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Henry Bibb


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(1815–1854), fugitive slave narrator and journalist.

Henry Bibb is best known through his Narrative of the Life and Adventures of Henry Bibb, An American Slave, which was first published by Bibb himself in 1849. While Frederick Douglass gained credibility through his assertion of authorship and by way of the introductions composed for his narrative by William Lloyd Garrison and Wendell Phillips, Bibb enjoyed no such reception and was forced to subvene the publication of his own story. The narrative is rich in detail, including an account of Bibb's use of “conjuring” to avoid punishment for running away, and the use of “charms” to court his slave wife. Bibb also gives eloquent testimony to the conditions and the culture of slavery in Kentucky and the South. John Blassingame describes it as “one of the most reliable of the slave autobiographies,” and it firmly established Bibb, together with Douglass and Josiah Henson, as one of the leading antebellum slave narrators.

Bibb was born on 10 May 1815, one of seven children. His mother was a resourceful woman named Mildred Jackson, and his father was Kentucky state senator James Bibb. He was owned by Willard Gatewood on whose plantation he served an early life of misery. His siblings were sold away to other plantations, and in his frustration and anger he attempted escape and suffered horrible punishments. He was sold to six different owners, ultimately escaping to Detroit where he became active in the antislavery movement and abolitionist lecture circuit. Outraged by the passage of the Compromise of 1850 and its Fugitive Slave Act, Bibb is said to have remarked, “If there is no alternative but to go back to slavery, or to die contending for liberty, then death is far preferable,” a clear echo of Patrick Henry. As he was an escaped slave, he emigrated to Canada, an action appropriated by Harriet Beecher Stowe in the character of George Harris, who rejects America for Canada. In Canada Bibb became a journalist and founded Canada's first Black abolitionist newspaper, The Voice of the Fugitive. Bibb devoted much of the decade preceding the Civil War to activities supporting the removal of American slaves to Canada, collaborating with the Underground Railroad. He viewed Canada as a safety zone for escaped Negroes and purchased a two thousand-acre tract of land near Windsor, Ontario, to become a center for Negro culture. He organized the North American Convention of Colored People, a group that opposed the colonization of African Americans back to Africa. He died young, at age thirty-nine, in 1854. His Narrative provides a superb picture of life on the plantation even as it censures slavery as inhuman oppression.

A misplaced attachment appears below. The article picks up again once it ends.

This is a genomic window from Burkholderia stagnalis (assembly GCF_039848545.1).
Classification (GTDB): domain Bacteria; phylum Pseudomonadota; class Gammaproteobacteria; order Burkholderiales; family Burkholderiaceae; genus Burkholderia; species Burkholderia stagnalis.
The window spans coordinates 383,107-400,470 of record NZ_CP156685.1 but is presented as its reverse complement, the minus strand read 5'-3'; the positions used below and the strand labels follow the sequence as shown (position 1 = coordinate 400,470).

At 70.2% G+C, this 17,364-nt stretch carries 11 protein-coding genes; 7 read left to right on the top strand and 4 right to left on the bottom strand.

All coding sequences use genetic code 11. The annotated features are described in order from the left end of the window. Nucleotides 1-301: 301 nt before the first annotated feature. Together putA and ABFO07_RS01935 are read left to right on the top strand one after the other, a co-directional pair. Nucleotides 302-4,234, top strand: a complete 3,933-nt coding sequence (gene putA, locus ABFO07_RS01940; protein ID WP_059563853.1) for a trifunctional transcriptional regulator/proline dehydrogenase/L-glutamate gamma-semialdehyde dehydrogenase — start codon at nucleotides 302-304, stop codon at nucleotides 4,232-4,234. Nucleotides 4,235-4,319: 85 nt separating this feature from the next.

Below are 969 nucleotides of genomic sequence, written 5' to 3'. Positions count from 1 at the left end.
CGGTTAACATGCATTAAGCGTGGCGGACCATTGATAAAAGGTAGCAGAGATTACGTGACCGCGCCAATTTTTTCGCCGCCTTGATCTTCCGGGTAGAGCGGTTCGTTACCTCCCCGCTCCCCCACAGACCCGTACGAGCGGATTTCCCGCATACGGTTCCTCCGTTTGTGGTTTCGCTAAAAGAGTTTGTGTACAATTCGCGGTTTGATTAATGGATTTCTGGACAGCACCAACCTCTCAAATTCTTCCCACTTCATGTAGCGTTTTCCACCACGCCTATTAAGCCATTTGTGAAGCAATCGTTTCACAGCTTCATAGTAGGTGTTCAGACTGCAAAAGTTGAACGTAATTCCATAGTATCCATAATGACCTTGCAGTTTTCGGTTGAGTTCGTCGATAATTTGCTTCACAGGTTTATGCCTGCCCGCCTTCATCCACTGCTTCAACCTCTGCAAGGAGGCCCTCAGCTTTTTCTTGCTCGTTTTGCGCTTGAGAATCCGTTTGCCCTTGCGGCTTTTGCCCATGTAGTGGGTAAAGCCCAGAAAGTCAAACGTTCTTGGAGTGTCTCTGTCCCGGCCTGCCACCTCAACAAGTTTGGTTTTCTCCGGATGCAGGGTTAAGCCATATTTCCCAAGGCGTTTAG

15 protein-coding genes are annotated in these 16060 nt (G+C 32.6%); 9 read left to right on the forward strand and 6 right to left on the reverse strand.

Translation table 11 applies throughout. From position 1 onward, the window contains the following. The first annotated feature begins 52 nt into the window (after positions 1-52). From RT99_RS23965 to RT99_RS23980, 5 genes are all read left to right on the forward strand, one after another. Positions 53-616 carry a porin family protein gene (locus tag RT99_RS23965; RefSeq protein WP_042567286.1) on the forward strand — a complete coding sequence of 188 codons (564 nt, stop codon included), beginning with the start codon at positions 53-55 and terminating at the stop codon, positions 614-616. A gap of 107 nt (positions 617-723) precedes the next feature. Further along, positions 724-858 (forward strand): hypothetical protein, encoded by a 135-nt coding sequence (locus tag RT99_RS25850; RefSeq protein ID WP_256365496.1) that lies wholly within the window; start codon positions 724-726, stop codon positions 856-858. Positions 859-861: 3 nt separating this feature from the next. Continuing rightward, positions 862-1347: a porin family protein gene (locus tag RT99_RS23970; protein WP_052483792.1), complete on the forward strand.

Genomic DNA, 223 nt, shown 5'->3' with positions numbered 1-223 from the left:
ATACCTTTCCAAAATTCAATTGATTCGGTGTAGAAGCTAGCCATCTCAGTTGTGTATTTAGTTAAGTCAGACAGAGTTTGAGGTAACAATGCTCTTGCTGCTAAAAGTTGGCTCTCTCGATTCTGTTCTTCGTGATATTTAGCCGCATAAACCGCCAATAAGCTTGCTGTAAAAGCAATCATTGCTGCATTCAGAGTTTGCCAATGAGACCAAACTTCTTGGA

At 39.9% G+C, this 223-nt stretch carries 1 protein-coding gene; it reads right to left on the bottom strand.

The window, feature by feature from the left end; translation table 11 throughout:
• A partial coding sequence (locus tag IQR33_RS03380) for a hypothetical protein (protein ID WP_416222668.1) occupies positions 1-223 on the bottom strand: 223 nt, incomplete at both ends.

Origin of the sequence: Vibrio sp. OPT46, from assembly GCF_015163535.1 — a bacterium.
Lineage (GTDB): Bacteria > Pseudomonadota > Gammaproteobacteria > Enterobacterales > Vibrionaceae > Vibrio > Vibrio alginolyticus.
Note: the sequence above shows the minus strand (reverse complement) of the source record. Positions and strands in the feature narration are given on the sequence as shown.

Roger W. Hite, “Voice of a Fugitive: Henry Bibb and Antebellum Black Separatism,” Journal of Black Studies 4.3 (Mar. 1974): 269–284.John Blassingame, The Slave Community: Plantation Life in the Antebellum South, 1979.Charles Davis and Henry Louis Gates, Jr., The Slave's Narrative, 1985.William L. Andrews, To Tell a Free Story: The First Century of Afro-American Autobiography, 1986.Charles Heglar, ed., Narrative of the Life and Adventures of Henry Bibb, 2000.


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